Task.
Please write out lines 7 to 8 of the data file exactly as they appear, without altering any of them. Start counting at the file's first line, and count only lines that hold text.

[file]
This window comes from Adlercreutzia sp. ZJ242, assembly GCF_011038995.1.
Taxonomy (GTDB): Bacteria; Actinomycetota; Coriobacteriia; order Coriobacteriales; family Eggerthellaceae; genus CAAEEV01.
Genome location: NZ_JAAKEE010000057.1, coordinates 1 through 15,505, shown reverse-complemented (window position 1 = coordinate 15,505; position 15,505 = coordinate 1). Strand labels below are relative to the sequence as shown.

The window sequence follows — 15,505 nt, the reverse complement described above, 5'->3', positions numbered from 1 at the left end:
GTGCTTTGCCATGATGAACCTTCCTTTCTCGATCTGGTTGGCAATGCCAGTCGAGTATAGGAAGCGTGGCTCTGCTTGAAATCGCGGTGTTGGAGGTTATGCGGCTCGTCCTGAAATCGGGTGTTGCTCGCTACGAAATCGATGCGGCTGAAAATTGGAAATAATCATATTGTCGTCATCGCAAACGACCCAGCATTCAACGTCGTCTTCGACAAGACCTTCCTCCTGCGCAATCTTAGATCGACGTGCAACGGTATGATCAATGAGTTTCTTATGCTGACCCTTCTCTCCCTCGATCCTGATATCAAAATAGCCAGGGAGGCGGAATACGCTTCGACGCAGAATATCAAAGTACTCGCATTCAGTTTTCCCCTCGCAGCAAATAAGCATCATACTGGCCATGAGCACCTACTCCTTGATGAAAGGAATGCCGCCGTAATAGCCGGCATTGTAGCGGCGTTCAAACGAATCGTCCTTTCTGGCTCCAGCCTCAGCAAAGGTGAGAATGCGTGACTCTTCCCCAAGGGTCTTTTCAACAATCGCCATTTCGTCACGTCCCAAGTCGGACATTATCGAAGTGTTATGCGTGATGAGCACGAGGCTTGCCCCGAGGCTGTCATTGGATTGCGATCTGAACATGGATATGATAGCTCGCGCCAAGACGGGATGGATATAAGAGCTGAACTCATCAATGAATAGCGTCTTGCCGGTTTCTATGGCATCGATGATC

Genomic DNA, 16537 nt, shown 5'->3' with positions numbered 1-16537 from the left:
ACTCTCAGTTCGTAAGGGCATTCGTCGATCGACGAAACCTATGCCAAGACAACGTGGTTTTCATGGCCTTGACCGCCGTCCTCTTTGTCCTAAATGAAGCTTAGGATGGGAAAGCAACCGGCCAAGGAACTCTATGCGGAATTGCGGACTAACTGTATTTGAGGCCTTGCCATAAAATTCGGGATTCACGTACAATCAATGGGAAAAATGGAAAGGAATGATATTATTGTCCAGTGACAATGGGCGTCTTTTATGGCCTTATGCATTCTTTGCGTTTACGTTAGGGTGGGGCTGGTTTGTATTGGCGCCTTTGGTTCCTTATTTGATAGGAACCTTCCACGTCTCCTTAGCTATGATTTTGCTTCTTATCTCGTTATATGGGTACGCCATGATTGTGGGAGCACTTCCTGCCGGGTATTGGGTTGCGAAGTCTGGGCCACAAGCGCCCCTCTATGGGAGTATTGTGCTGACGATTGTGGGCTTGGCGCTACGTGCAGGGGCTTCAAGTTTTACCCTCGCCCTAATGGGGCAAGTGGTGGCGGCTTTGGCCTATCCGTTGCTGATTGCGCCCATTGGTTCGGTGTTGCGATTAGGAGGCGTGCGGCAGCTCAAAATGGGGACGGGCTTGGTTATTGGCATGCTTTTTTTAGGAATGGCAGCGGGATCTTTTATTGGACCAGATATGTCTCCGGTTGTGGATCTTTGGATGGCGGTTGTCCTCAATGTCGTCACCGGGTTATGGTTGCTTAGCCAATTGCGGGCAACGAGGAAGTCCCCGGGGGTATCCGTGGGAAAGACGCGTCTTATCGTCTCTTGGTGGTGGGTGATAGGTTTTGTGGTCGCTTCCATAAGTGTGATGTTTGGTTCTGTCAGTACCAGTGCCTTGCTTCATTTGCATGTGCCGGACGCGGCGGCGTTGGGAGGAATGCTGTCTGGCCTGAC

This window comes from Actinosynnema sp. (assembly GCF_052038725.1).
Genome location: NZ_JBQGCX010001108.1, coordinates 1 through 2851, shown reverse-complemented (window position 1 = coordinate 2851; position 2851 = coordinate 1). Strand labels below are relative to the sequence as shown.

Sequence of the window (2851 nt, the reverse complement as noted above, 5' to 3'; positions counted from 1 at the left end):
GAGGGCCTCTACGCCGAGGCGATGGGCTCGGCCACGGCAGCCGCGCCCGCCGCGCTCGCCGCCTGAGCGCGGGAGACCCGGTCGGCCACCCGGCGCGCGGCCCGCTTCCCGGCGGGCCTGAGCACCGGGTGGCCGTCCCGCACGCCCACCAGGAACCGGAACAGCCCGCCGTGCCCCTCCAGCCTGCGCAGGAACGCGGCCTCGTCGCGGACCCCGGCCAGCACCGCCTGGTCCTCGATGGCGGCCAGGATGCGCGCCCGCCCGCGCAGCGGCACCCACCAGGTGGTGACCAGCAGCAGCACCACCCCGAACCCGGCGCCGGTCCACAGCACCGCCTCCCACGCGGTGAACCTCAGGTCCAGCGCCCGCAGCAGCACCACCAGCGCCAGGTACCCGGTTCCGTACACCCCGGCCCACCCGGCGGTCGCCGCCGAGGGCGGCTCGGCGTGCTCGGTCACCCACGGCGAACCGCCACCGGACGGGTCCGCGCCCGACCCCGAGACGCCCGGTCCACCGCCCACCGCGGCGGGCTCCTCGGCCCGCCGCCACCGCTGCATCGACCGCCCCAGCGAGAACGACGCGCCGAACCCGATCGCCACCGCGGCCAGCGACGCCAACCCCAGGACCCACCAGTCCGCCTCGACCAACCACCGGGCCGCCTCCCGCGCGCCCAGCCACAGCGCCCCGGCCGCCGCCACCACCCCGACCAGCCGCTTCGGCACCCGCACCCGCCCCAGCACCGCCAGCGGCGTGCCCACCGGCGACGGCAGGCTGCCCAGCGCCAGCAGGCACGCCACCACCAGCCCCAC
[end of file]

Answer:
ACTCTCAGTTCGTAAGGGCATTCGTCGATCGACGAAACCTATGCCAAGACAACGTGGTTTTCATGGCCTTGACCGCCGTCCTCTTTGTCCTAAATGAAGCTTAGGATGGGAAAGCAACCGGCCAAGGAACTCTATGCGGAATTGCGGACTAACTGTATTTGAGGCCTTGCCATAAAATTCGGGATTCACGTACAATCAATGGGAAAAATGGAAAGGAATGATATTATTGTCCAGTGACAATGGGCGTCTTTTATGGCCTTATGCATTCTTTGCGTTTACGTTAGGGTGGGGCTGGTTTGTATTGGCGCCTTTGGTTCCTTATTTGATAGGAACCTTCCACGTCTCCTTAGCTATGATTTTGCTTCTTATCTCGTTATATGGGTACGCCATGATTGTGGGAGCACTTCCTGCCGGGTATTGGGTTGCGAAGTCTGGGCCACAAGCGCCCCTCTATGGGAGTATTGTGCTGACGATTGTGGGCTTGGCGCTACGTGCAGGGGCTTCAAGTTTTACCCTCGCCCTAATGGGGCAAGTGGTGGCGGCTTTGGCCTATCCGTTGCTGATTGCGCCCATTGGTTCGGTGTTGCGATTAGGAGGCGTGCGGCAGCTCAAAATGGGGACGGGCTTGGTTATTGGCATGCTTTTTTTAGGAATGGCAGCGGGATCTTTTATTGGACCAGATATGTCTCCGGTTGTGGATCTTTGGATGGCGGTTGTCCTCAATGTCGTCACCGGGTTATGGTTGCTTAGCCAATTGCGGGCAACGAGGAAGTCCCCGGGGGTATCCGTGGGAAAGACGCGTCTTATCGTCTCTTGGTGGTGGGTGATAGGTTTTGTGGTCGCTTCCATAAGTGTGATGTTTGGTTCTGTCAGTACCAGTGCCTTGCTTCATTTGCATGTGCCGGACGCGGCGGCGTTGGGAGGAATGCTGTCTGGCCTGAC

This window comes from Actinosynnema sp. (assembly GCF_052038725.1).